Sometimes while I’m reading I like to imagine what St. Matt would say if I made him read/ listen to the audiobook. Usually I do this when I’m loving a book I know he wouldn’t enjoy. I give myself an approving pat on the back and think: I’m-such-a-good-wife for not making him read this -- even though I really, really want him to.
I thought this while reading and loving The Season by Sarah MacLean. As I smiled like a puggle in a sunbeam and turned delicious pages, I imagined his reaction:
"Um, there’s a lot about dresses in there."
"I know!" *dreamy sigh*
"What the heck’s a dance card? These girls have to follow a lot of rules. You, my sweet catastrophe, would not have done well in the 1800’s." Then, kiss on my forehead, he’d walk away.
As usual, he’d be right. Even in my imaginary conversations, St. Matt’s irritatingly accurate.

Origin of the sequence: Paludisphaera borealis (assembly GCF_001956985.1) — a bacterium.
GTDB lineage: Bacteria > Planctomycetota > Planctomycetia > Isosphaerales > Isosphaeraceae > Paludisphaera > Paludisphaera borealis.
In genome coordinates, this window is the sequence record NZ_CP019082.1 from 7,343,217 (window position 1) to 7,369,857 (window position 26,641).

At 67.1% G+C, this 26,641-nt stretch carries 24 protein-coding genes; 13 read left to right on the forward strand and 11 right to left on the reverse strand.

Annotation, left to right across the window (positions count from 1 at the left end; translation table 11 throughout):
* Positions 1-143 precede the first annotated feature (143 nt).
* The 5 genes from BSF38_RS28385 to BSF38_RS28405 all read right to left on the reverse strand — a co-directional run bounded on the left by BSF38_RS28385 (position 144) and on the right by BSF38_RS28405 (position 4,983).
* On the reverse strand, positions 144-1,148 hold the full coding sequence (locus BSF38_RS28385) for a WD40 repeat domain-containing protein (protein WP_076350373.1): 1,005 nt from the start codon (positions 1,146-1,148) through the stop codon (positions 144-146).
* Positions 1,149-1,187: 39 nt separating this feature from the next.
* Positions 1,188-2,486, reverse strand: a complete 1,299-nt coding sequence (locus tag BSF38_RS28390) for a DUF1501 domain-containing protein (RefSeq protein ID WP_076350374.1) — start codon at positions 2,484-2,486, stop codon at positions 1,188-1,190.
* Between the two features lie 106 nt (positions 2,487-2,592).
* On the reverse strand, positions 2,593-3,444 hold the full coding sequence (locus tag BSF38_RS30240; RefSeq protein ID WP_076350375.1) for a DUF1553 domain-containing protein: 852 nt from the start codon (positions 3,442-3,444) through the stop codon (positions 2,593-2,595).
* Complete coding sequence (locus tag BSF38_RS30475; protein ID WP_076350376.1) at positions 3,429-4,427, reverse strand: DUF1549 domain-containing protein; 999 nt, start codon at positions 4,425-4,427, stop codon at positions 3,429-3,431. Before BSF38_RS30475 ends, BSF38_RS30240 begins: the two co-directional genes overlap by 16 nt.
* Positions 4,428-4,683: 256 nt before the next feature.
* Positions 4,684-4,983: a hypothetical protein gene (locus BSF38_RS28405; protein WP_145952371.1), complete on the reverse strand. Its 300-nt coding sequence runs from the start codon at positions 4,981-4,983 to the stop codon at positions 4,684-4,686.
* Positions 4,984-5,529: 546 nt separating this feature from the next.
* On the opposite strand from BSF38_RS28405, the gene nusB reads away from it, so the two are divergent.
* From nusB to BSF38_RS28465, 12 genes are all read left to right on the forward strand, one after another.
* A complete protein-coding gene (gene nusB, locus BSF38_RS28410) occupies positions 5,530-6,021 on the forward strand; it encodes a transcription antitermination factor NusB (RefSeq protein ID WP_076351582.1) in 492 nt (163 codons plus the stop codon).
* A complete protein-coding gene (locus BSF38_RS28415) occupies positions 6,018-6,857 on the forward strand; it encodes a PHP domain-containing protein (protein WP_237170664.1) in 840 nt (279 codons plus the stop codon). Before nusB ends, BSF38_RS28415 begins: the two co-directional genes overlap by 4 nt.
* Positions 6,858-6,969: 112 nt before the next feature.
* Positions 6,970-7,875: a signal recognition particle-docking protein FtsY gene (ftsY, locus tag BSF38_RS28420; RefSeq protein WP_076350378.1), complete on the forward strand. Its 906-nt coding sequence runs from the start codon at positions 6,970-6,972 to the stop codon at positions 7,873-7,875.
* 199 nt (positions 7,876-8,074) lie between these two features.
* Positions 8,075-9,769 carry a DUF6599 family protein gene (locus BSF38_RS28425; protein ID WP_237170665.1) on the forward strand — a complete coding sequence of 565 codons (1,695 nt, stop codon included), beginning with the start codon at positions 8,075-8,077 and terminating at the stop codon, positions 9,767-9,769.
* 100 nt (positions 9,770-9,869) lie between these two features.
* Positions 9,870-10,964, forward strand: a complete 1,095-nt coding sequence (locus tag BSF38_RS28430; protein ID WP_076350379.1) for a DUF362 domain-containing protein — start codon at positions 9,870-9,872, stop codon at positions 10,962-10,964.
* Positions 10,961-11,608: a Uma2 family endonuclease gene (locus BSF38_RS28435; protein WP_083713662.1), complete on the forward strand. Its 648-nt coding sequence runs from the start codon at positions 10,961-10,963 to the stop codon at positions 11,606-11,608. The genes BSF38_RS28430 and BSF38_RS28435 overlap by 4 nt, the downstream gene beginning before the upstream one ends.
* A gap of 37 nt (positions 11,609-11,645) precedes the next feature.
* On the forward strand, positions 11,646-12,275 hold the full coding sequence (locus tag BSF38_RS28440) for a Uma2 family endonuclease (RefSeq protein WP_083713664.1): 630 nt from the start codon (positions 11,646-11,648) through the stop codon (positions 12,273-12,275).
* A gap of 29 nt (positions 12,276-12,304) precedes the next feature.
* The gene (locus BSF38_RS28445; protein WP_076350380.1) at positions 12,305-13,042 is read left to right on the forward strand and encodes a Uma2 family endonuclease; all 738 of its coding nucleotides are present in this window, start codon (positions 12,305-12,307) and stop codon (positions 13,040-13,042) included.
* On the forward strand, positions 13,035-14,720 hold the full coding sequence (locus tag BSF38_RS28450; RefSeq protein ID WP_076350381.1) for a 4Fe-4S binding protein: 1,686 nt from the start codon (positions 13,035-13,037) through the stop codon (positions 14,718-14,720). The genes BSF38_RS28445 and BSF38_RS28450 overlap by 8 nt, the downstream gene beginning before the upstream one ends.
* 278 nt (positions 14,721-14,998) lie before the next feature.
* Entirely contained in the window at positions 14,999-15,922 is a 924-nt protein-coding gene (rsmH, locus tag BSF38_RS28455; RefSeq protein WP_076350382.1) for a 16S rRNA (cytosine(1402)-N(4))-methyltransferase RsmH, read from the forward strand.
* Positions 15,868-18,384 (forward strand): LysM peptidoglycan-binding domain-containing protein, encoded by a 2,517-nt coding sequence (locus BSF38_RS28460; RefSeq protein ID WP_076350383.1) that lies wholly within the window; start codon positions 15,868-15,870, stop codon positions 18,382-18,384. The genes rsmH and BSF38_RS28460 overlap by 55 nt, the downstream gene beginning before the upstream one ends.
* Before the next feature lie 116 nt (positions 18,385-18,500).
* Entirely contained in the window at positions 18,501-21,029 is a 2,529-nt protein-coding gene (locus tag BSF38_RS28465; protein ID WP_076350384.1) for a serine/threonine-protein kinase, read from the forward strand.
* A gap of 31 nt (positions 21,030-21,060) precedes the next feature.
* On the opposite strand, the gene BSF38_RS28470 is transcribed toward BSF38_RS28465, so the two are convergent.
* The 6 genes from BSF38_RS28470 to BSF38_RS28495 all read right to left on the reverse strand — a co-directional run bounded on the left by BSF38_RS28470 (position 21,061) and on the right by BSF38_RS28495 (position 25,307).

I would have been an awful regency lady. Despite my love for all-things-Austen, I’d have failed miserably in her social circle. I’m impulsive. I’m outspoken. I’m entirely too uncoordinated for the quadrille and all the beautiful slippers, gloves and gowns would spontaneously stain and rip under my wear. I’d be scandalous.
On the other hand, the feisty heroines in some of my favorite books made rebelling against 19th century society seem like a recipe for love & happiness. Elizabeth Bennet, Emma Woodhouse, A Great and Terrible Beauty’s Gemma and Felicity, and The Season’s Ella, Vivi, and Alex were more admirable because they refused to conform. They were all impulsive, opinionated, rule-breakers like me.
So maybe I wouldn’t have actually been good at living back then, but – dancing skills aside – I’d make an excellent regency heroine (provided they don’t try and separate me from my Blackberry (Petunia) or yell at me for ripping my gloves).
Now if I can only talk St. Matt into dressing like Gavin…